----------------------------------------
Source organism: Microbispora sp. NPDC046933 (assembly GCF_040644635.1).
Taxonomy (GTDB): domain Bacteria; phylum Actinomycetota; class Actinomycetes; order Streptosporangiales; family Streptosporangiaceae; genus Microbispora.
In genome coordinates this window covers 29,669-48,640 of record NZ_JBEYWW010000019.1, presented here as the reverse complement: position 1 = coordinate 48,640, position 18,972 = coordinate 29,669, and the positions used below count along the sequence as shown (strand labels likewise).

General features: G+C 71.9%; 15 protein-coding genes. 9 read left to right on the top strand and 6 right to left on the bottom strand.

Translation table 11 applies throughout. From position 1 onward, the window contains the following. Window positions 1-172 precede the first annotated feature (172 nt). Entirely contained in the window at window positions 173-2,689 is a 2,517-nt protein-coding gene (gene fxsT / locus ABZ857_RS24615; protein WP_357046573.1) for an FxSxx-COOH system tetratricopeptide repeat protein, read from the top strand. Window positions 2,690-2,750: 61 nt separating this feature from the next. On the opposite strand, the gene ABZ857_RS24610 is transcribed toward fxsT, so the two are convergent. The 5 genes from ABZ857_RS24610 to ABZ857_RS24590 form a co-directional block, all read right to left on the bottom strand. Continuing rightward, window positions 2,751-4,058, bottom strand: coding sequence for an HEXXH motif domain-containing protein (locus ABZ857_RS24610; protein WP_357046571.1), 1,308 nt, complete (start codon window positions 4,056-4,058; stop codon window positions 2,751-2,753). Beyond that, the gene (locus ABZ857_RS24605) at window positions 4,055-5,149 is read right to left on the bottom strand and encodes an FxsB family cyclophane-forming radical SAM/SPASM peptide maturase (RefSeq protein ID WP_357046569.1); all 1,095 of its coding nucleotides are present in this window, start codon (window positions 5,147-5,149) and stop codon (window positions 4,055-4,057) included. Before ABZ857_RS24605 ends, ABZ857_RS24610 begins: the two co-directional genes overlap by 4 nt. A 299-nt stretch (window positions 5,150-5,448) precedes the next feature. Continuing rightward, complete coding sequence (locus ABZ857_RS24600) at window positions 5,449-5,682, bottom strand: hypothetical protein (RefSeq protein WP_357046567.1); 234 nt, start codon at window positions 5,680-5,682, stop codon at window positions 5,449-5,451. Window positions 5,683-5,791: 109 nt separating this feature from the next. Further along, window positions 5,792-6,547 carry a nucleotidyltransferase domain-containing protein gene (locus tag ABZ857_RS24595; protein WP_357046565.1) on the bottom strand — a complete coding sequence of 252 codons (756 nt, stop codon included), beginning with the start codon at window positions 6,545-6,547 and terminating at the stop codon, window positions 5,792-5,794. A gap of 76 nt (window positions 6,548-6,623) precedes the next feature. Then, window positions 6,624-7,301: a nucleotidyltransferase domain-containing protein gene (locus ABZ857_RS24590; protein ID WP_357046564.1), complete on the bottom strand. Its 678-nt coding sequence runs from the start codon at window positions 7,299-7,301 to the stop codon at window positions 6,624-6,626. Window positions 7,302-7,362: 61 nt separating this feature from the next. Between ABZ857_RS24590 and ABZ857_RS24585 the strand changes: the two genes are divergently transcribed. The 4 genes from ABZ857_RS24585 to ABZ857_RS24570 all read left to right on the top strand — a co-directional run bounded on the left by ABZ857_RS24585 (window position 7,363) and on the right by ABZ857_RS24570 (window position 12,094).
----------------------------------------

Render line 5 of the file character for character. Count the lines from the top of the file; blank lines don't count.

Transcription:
Translation table 11 applies throughout. From position 1 onward, the window contains the following. Window positions 1-172 precede the first annotated feature (172 nt). Entirely contained in the window at window positions 173-2,689 is a 2,517-nt protein-coding gene (gene fxsT / locus ABZ857_RS24615; protein WP_357046573.1) for an FxSxx-COOH system tetratricopeptide repeat protein, read from the top strand. Window positions 2,690-2,750: 61 nt separating this feature from the next. On the opposite strand, the gene ABZ857_RS24610 is transcribed toward fxsT, so the two are convergent. The 5 genes from ABZ857_RS24610 to ABZ857_RS24590 form a co-directional block, all read right to left on the bottom strand. Continuing rightward, window positions 2,751-4,058, bottom strand: coding sequence for an HEXXH motif domain-containing protein (locus ABZ857_RS24610; protein WP_357046571.1), 1,308 nt, complete (start codon window positions 4,056-4,058; stop codon window positions 2,751-2,753). Beyond that, the gene (locus ABZ857_RS24605) at window positions 4,055-5,149 is read right to left on the bottom strand and encodes an FxsB family cyclophane-forming radical SAM/SPASM peptide maturase (RefSeq protein ID WP_357046569.1); all 1,095 of its coding nucleotides are present in this window, start codon (window positions 5,147-5,149) and stop codon (window positions 4,055-4,057) included. Before ABZ857_RS24605 ends, ABZ857_RS24610 begins: the two co-directional genes overlap by 4 nt. A 299-nt stretch (window positions 5,150-5,448) precedes the next feature. Continuing rightward, complete coding sequence (locus ABZ857_RS24600) at window positions 5,449-5,682, bottom strand: hypothetical protein (RefSeq protein WP_357046567.1); 234 nt, start codon at window positions 5,680-5,682, stop codon at window positions 5,449-5,451. Window positions 5,683-5,791: 109 nt separating this feature from the next. Further along, window positions 5,792-6,547 carry a nucleotidyltransferase domain-containing protein gene (locus tag ABZ857_RS24595; protein WP_357046565.1) on the bottom strand — a complete coding sequence of 252 codons (756 nt, stop codon included), beginning with the start codon at window positions 6,545-6,547 and terminating at the stop codon, window positions 5,792-5,794. A gap of 76 nt (window positions 6,548-6,623) precedes the next feature. Then, window positions 6,624-7,301: a nucleotidyltransferase domain-containing protein gene (locus ABZ857_RS24590; protein ID WP_357046564.1), complete on the bottom strand. Its 678-nt coding sequence runs from the start codon at window positions 7,299-7,301 to the stop codon at window positions 6,624-6,626. Window positions 7,302-7,362: 61 nt separating this feature from the next. Between ABZ857_RS24590 and ABZ857_RS24585 the strand changes: the two genes are divergently transcribed. The 4 genes from ABZ857_RS24585 to ABZ857_RS24570 all read left to right on the top strand — a co-directional run bounded on the left by ABZ857_RS24585 (window position 7,363) and on the right by ABZ857_RS24570 (window position 12,094).